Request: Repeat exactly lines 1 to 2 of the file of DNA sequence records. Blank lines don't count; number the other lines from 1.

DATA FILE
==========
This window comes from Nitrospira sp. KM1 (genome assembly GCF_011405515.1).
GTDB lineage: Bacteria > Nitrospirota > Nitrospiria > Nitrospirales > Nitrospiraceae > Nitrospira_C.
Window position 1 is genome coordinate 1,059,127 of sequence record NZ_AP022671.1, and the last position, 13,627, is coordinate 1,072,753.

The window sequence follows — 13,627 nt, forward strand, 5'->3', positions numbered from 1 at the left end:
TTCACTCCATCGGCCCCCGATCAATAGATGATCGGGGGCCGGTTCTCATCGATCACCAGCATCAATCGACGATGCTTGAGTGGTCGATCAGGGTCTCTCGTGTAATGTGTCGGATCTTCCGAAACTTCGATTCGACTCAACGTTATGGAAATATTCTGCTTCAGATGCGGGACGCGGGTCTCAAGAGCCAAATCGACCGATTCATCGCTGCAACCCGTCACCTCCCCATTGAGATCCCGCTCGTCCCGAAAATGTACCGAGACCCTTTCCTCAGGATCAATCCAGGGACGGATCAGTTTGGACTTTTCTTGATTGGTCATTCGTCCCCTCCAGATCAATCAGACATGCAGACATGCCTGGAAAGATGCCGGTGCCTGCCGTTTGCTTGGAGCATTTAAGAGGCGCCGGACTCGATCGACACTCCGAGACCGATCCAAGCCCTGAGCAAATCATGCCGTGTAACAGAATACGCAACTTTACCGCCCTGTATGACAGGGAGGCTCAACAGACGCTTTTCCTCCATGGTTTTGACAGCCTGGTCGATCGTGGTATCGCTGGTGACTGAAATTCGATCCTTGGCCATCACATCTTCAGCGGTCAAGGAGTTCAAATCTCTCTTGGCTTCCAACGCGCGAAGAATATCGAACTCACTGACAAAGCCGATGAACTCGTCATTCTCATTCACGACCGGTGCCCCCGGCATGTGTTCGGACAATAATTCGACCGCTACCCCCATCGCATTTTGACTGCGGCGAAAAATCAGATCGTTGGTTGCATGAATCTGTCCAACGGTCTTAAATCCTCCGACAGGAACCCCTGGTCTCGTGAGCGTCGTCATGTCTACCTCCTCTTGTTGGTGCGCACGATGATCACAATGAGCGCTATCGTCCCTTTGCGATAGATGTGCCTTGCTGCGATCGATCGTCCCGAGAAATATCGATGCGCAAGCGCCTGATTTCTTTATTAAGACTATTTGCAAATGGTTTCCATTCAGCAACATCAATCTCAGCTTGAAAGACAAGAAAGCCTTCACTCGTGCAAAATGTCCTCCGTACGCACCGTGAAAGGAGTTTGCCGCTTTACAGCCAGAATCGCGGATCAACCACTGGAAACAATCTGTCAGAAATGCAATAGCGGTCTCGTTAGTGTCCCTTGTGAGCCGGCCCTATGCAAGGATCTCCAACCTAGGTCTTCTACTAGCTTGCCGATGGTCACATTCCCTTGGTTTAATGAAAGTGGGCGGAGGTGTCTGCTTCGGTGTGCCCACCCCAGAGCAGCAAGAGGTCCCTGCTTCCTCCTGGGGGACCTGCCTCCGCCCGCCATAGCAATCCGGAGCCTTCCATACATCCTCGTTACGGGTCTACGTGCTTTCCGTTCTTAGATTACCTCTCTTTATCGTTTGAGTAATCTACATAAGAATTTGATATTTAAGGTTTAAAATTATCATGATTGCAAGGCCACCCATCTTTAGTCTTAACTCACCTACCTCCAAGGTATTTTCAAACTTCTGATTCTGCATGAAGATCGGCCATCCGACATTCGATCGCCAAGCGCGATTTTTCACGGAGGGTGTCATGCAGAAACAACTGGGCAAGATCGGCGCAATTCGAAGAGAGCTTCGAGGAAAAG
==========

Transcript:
This window comes from Nitrospira sp. KM1 (genome assembly GCF_011405515.1).
GTDB lineage: Bacteria > Nitrospirota > Nitrospiria > Nitrospirales > Nitrospiraceae > Nitrospira_C.